Times Square’s next public artwork is a 65-foot-tall hot dog

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Bustling and bright day and night, Times Square is filled with curious customers, nervous tourists, honking cars, and a few brave cyclists, all of which make the perfect setting for New York’s newest landmark: the 65-foot Long hot dog.

This is no street vendor’s swan song, but a public art installation by Brooklyn-based artist duo Jane Catron and Paul Outlaw. On view from April 30 to June 13, aptly titled hot dogs in the city It will be visible in Duffy Square, the largest plaza in Times Square. The sculpture will include a monumental bun and a classic frankfurter sprinkled with mustard (woe to ketchup-devotees). This too will move; A hydraulic mechanism will lift the sculpture skyward at noon, showering passersby with confetti. The related spectacles are hot and ready: the baseball game, the presidential procession (of decadent, hyper-patriotic flavor), the Fourth of July.

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,hot dogs in the city This is not just a spectacular sculpture; It is a window into the center of American camp and contemporary culture,” said Gene Cooney, director of Times Square Arts, who commissioned the work.

Over the course of the project, food historians, meat producers and vendors will lead public programming – including demonstrations, talks and competitions – that will examine New York’s gastronomic heritage and its connections to classic cuisine. “Through the simple lens of a hot dog, Jen and Paul invite us to let down our guard and delve into the soulful complexities of our society with humor, audacity, and absurdity,” Cooney said in her statement. ”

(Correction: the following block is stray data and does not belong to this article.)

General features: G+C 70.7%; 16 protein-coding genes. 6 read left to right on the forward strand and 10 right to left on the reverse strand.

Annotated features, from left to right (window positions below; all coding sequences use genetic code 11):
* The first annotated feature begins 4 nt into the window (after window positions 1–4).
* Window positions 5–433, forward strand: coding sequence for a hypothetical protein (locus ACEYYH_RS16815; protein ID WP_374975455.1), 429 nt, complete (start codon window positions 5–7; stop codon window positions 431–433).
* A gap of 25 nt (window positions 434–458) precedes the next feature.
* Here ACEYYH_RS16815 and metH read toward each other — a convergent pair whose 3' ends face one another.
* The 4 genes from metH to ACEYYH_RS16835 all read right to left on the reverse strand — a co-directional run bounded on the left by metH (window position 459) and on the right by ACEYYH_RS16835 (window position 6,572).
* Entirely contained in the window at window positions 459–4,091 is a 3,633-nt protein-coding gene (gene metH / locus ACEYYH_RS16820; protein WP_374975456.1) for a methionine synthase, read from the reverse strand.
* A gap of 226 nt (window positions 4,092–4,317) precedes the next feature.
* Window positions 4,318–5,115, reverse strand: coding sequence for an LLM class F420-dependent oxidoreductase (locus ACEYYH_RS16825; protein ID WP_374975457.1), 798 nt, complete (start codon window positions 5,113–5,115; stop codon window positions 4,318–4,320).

This isn’t the first major iteration of everyday good manners from this artist duo’s New York trip. In 2019, the pair installed two artworks in the courtyard and lawn of the Brooklyn Museum: a giant hot fudge sundae dangerously laden with ice cream scoops and, outside, a bathroom sink. They are certainly humorous, but tragic; The sundae wobbles wildly, threatening a massive cleanup or cavitation, while the faucet is left running – both functioning as self-circulating fountains – as if this parched planet has water to spare. Outlaw and Catron say it all smacks of consumer excess and uncontrolled celebration, which is the issue.

His pop-influenced art, which also extends to video and performance, promotes and critiques the worst of the American dream, its insatiable appetite (you really need it). He Lots of ice cream?), combative confidence, and capitalistic impulses. They give these over-sized items to the masses and then wait – hope – for someone to ask if it’s really needed – or, even better, how did this country normalize such outrageous consumption. Did?

The couple explained, “Our work strives to engage more people in our conversations through the immediate temptation of visual gratification, thereby paving the way for more meaningful conversations in relation to social critiques.” ARTnews, “Food is a tool we often use for this exchange, because its currency is understood by everyone. Hot dog People are food and Times Square is the center of the universe, so the pairing of the two makes perfect sense.

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